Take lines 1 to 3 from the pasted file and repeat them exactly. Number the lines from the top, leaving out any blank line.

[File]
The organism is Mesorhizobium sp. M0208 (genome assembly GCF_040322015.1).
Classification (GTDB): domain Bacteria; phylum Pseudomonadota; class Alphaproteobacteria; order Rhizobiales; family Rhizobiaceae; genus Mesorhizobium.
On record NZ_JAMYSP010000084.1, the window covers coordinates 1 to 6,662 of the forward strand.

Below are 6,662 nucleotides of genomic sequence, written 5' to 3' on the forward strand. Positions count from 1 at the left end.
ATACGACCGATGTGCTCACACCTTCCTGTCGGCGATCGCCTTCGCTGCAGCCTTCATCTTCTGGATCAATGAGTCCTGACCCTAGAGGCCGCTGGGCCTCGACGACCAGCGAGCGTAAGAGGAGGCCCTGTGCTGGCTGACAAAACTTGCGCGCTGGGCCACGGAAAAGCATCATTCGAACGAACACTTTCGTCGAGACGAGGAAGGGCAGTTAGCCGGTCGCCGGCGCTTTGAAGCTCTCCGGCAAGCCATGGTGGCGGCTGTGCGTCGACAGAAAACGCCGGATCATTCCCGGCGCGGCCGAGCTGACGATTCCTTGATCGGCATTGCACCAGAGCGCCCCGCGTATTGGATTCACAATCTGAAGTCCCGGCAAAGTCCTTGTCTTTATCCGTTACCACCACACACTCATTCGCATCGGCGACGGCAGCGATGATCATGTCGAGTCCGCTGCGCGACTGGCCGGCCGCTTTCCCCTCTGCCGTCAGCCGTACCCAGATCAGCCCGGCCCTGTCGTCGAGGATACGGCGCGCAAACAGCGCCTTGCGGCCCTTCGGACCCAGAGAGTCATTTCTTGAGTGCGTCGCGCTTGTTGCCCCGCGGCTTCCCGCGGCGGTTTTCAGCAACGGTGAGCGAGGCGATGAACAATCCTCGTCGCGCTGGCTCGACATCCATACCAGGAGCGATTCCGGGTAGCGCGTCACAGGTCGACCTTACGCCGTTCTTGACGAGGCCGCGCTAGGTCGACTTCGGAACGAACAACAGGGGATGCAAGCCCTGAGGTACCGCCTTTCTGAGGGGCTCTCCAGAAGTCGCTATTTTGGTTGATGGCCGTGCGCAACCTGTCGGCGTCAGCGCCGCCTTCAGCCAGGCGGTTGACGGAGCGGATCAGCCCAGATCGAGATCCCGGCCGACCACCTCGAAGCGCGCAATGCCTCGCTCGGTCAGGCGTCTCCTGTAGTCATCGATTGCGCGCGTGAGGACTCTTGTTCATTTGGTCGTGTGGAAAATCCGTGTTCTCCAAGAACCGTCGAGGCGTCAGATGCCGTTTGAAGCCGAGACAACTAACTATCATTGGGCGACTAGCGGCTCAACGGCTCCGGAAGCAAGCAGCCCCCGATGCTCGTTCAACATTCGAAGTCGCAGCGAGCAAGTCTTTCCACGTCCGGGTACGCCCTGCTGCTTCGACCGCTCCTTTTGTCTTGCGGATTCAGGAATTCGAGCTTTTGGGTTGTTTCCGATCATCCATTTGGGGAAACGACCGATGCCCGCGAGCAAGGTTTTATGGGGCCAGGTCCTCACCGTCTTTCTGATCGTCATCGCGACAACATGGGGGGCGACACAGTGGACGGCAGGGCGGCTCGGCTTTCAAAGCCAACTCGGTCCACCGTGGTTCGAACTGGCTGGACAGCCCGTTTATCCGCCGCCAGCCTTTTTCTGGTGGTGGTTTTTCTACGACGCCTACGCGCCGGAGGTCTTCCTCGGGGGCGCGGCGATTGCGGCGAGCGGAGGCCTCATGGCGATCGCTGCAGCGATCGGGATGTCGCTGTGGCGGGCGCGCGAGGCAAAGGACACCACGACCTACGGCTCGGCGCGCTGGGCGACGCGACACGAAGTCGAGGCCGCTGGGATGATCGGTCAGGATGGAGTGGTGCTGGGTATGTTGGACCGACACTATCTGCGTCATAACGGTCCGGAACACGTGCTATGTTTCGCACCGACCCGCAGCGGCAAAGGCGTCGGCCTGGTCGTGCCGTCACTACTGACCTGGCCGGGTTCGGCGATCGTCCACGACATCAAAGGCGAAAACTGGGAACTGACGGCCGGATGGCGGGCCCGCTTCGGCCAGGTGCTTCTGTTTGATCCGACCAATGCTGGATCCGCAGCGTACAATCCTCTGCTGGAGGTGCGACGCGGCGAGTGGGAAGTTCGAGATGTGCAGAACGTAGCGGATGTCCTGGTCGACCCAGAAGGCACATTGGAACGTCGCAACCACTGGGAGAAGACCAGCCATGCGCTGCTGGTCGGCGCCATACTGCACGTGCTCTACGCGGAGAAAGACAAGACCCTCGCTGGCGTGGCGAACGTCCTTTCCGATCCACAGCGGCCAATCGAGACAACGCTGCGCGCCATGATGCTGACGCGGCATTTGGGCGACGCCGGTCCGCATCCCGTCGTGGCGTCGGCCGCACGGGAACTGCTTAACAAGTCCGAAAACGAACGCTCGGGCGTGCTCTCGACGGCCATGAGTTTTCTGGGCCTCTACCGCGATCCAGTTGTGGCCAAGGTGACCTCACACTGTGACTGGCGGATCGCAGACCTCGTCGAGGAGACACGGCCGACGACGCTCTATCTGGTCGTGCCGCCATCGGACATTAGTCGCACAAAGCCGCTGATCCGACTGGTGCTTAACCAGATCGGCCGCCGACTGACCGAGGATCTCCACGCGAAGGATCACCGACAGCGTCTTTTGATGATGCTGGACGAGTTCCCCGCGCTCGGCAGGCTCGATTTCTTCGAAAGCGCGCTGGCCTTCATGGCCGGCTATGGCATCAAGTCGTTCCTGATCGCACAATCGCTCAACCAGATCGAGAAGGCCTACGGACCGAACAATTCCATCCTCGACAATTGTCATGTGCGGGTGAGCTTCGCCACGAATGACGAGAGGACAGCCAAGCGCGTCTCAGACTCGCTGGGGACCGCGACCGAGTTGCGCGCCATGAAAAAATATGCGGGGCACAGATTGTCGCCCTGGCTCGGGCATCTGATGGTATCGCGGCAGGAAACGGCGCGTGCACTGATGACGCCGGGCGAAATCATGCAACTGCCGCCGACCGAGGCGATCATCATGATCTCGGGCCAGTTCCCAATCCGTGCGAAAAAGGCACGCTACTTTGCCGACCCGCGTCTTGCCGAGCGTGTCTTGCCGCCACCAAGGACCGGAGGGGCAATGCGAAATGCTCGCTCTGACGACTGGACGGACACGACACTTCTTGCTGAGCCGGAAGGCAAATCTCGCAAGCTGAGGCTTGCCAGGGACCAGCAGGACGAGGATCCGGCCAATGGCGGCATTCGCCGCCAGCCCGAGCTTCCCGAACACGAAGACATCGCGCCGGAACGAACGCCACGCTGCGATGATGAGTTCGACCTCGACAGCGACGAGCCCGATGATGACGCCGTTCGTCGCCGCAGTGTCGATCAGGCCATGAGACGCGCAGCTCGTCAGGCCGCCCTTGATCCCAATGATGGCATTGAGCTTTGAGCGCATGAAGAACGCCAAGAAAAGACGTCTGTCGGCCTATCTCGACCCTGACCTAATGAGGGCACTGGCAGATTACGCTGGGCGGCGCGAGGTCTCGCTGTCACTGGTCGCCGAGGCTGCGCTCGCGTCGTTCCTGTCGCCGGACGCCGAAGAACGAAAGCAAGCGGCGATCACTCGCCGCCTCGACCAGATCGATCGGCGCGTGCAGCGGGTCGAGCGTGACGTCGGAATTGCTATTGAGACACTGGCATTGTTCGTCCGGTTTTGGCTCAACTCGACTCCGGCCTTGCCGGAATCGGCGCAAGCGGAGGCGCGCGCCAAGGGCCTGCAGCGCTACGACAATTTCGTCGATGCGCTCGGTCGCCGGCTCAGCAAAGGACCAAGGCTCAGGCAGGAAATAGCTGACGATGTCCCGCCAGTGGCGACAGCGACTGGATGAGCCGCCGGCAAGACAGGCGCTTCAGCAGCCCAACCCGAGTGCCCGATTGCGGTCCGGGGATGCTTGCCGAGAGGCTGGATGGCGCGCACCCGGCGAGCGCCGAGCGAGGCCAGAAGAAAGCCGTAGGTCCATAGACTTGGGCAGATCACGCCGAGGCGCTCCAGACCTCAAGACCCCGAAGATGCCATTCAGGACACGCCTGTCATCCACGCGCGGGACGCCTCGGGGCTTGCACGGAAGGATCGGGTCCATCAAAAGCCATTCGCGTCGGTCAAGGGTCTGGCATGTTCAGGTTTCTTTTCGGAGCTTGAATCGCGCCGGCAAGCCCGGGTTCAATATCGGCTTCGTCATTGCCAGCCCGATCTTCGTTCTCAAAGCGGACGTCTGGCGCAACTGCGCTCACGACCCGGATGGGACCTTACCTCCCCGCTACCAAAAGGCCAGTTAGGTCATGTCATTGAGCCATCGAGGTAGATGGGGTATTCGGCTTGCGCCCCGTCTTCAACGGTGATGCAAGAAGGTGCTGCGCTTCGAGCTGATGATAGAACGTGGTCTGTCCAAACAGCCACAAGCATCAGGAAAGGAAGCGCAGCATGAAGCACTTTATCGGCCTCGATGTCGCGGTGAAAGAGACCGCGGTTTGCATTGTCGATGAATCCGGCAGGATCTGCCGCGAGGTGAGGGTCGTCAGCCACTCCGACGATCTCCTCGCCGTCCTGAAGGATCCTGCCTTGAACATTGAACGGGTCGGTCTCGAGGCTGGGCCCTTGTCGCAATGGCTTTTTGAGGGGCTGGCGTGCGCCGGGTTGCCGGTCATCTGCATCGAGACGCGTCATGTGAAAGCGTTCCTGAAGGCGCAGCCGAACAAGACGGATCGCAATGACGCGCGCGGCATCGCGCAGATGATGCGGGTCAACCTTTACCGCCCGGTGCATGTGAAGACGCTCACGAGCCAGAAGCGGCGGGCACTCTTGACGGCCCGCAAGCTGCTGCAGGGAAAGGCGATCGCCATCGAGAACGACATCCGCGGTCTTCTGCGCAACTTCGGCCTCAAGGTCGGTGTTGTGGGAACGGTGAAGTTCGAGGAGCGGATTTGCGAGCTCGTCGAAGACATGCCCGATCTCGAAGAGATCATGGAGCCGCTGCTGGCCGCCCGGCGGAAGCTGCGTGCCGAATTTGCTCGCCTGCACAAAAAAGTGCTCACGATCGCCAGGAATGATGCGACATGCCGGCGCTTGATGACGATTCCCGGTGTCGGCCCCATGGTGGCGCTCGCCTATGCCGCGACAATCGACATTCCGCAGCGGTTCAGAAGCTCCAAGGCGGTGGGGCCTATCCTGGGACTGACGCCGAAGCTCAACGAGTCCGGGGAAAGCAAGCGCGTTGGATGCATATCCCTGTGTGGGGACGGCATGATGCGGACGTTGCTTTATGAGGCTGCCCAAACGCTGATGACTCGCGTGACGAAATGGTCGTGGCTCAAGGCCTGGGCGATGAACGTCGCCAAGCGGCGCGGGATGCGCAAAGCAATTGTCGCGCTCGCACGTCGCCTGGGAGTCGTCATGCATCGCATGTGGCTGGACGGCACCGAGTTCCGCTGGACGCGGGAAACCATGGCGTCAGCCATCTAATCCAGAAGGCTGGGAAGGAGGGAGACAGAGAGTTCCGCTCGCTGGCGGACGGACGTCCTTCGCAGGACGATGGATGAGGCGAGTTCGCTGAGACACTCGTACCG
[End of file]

The organism is Mesorhizobium sp. M0208 (genome assembly GCF_040322015.1).
Classification (GTDB): domain Bacteria; phylum Pseudomonadota; class Alphaproteobacteria; order Rhizobiales; family Rhizobiaceae; genus Mesorhizobium.
On record NZ_JAMYSP010000084.1, the window covers coordinates 1 to 6,662 of the forward strand.